TABLE 1  
W_{p}:W_{n}  W_{p1 }(μm)  W_{n1 }(μm)  W_{p2 }(μm)  W_{n2 }(μm)  rr  ff  (rr + ff)/2  diff 
2:1  1.67  0.83  5.00  2.50  74.5  78.9  76.7  6.1% 
1.5:1  1.50  1.00  4.50  3.00  68.6  78.9  73.8  15.0% 
1:1  1.25  1.25  3.75  3.75  74.7  81.4  78.0  9.0% 
From Table 1, it may be seen that the rise and fall delays are usually different. Furthermore, it can be seen that minimizing the average delay is not always compatible with minimizing the risefall delay difference (e.g., the W_{p}:W_{n }ratio of 1.5:1 has a larger risefall delay difference than the ratio of 2:1 but a smaller average delay).
The present invention utilizes the flexibility in a modern FPGA that supports polarity propagation to select LUT output polarity to further improve timing and power. LUTs have generally been invertible, but a modern trend has been to provide inverting capability to other circuits such as, for example, I/O circuits, RAM block inputs and outputs, and other circuit block inputs and outputs.
The present invention includes methods to further improve timing and power, by optimally selecting the output polarity of lookup tables (LUTs) in an FPGA device. Compared with the stateoftheart flow, the invention provides methods to take advantage of polarity influence on timing and power.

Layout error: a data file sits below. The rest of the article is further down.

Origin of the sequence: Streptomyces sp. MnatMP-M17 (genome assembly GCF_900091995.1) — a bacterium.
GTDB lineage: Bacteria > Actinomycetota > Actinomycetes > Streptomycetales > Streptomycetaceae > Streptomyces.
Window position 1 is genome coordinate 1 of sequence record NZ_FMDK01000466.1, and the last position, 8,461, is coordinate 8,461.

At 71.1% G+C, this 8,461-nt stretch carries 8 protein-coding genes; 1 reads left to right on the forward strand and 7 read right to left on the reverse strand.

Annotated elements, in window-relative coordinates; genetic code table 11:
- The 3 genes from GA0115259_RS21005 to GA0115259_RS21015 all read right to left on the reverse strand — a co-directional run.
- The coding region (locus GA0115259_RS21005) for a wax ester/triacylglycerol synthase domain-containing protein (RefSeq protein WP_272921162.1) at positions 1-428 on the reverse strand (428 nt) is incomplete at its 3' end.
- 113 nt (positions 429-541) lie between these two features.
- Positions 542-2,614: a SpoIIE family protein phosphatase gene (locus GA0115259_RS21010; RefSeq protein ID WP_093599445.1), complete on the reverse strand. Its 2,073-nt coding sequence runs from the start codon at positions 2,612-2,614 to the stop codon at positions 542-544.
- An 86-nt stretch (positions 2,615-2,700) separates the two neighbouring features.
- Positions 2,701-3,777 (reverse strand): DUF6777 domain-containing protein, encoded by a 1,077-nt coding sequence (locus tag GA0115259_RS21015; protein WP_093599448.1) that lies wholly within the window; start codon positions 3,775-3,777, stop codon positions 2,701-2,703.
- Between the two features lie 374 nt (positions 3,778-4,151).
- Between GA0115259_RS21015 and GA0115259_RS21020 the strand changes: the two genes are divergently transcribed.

As is known in the art, the rise and fall times for LUTs are not symmetrical. This invention involves manipulating the netlist to implement the timing and power improvements. The present invention may be applied to any PLD (or even ASIC) that has a signalinversion capability, but is especially suited for use with an architecture that includes LUTs. The present invention also includes a method by which the paths that are to be optimized are selected. The present invention involves synthesizing the design, then looking at the delay table, determining the important paths, and implementing inversions accordingly.
The present invention allows the user to optimize a design for either power or timing while minimizing the adverse effect on the other parameter. The method can be applied to architectures that either support polarity propagation everywhere or only in selected portions of the FPGA fabric. The method does not require modification in either placement or routing, and is easy to implement.